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—Julian Lucas, The New York Times Book Review
“Slave Old Man is a cloudburst of a novel, swift and compressed— but every page pulses, blood-warm. . . . The prose is so electrifyingly synesthetic that, on more than one occasion, I found myself stopping to rub my eyes in disbelief.”
—Parul Seghal, The New York Times
“Mr. Chamoiseau writes in a wild medley of French and Creole, sliding from dialect to classical expression like a freeform jazz musician. Linda Coverdale’s translation, the first in English, is gloriously unshackled. . . . This [is a] beautiful book, by a writer who’s as original as any I’ve read all year.”
—Sam Sacks, The Wall Street Journal
An Editor’s Choice of The New York Times Book Review
Included in Vanity Fair's “What to Read in May”
Included in Buzzfeed's “30 Exciting New Books To Add To Your Summer Reading List”
Included in The Millions's “May Preview: The Millions Most Anticipated (This Month)”
Named one of the “Most Anticipated Fiction Books of 2018” by the Chicago Review of Books
From a Prix Goncourt writer hailed by Milan Kundera as the “heir of Joyce and Kafka,” a gripping story of an escaped slave in Martinique and the killer hound that pursues him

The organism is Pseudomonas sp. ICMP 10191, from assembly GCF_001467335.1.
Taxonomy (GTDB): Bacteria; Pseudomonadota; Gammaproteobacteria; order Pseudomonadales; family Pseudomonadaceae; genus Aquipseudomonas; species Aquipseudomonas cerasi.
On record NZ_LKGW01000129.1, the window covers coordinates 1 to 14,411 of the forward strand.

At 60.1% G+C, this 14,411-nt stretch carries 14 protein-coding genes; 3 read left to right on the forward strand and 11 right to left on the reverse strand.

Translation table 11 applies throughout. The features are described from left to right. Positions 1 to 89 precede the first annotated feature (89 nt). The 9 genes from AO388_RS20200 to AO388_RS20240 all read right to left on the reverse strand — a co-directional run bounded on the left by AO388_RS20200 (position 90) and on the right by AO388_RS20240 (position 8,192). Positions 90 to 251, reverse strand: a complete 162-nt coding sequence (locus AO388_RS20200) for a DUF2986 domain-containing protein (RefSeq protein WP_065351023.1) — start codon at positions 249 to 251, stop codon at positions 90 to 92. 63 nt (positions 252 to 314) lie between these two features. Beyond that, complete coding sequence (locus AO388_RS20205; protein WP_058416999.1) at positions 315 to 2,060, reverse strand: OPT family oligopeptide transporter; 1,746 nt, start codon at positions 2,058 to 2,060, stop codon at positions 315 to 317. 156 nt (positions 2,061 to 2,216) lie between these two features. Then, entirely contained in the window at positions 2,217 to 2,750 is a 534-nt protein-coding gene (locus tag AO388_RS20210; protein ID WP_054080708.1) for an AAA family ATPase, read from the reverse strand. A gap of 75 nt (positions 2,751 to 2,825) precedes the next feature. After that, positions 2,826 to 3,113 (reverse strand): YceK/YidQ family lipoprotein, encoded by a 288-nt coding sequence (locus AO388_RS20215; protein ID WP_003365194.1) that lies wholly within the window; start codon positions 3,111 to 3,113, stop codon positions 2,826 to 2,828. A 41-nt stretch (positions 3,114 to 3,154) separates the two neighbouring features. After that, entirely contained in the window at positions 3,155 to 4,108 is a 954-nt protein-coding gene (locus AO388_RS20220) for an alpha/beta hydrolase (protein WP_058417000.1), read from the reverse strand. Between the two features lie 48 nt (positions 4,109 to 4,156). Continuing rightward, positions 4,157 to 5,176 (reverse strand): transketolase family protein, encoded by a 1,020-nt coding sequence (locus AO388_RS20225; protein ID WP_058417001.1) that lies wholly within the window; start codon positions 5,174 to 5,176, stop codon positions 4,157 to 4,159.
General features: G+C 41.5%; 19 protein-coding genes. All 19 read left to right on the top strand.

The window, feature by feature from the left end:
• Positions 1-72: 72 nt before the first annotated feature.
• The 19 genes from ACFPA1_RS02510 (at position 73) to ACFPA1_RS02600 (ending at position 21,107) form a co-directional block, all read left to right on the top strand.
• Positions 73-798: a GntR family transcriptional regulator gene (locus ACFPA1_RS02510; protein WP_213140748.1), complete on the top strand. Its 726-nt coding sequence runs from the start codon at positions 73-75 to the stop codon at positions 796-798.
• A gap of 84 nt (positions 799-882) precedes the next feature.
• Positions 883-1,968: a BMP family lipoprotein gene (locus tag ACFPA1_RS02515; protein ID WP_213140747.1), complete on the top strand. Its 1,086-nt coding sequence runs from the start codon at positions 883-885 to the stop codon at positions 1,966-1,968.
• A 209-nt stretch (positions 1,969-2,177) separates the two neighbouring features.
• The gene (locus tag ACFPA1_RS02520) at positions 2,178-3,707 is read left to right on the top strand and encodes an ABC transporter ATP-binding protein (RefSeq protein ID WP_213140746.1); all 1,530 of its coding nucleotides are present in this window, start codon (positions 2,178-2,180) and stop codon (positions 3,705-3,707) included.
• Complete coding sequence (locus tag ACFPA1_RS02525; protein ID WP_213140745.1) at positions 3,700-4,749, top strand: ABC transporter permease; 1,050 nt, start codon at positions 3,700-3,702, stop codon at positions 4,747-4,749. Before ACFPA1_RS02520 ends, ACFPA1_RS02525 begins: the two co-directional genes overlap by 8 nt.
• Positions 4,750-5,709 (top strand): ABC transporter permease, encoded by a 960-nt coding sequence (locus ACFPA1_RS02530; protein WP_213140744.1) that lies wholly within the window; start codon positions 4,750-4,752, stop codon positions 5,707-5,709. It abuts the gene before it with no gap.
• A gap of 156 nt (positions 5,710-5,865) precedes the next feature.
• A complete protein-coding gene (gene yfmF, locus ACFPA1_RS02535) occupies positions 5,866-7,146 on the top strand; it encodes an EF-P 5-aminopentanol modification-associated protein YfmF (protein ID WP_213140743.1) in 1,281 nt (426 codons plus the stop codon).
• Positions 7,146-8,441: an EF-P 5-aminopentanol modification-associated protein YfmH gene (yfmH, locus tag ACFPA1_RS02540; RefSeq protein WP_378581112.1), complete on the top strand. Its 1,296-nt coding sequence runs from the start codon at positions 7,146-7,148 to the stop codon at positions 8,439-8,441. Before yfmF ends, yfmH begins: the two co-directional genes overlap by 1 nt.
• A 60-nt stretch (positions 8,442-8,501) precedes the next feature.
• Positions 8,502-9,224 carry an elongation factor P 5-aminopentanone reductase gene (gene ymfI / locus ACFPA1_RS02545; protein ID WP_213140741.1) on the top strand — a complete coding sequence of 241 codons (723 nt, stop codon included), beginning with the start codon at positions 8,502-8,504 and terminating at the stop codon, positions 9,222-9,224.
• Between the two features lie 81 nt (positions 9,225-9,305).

From one of the most innovative and subversive novelists writing in French, a “writer of exceptional and original gifts” (The New York Times), whose Texaco won the Prix Goncourt and has been translated into fourteen languages, Patrick Chamoiseau’s Slave Old Man is a gripping, profoundly unsettling story of an elderly slave’s daring escape into the wild from a plantation in Martinique, with his master and a fearsome hound on his heels.
We follow them into a lush rain forest where nature is beyond all human control: sinister, yet entrancing and even exhilarating, because the old man’s flight to freedom will transform them all in truly astonishing—even otherworldly—ways, as the overwhelming physical presence of the forest reshapes reality and time itself. Chamoiseau’s exquisitely rendered new novel is an adventure for all time, one that fearlessly portrays the demonic cruelties of the slave trade and its human costs in vivid, sometimes hallucinatory prose. Offering a loving and mischievous tribute to the Creole culture of Martinique and brilliantly translated by Linda Coverdale, this novel takes us on a unique and moving journey into the heart of Caribbean history.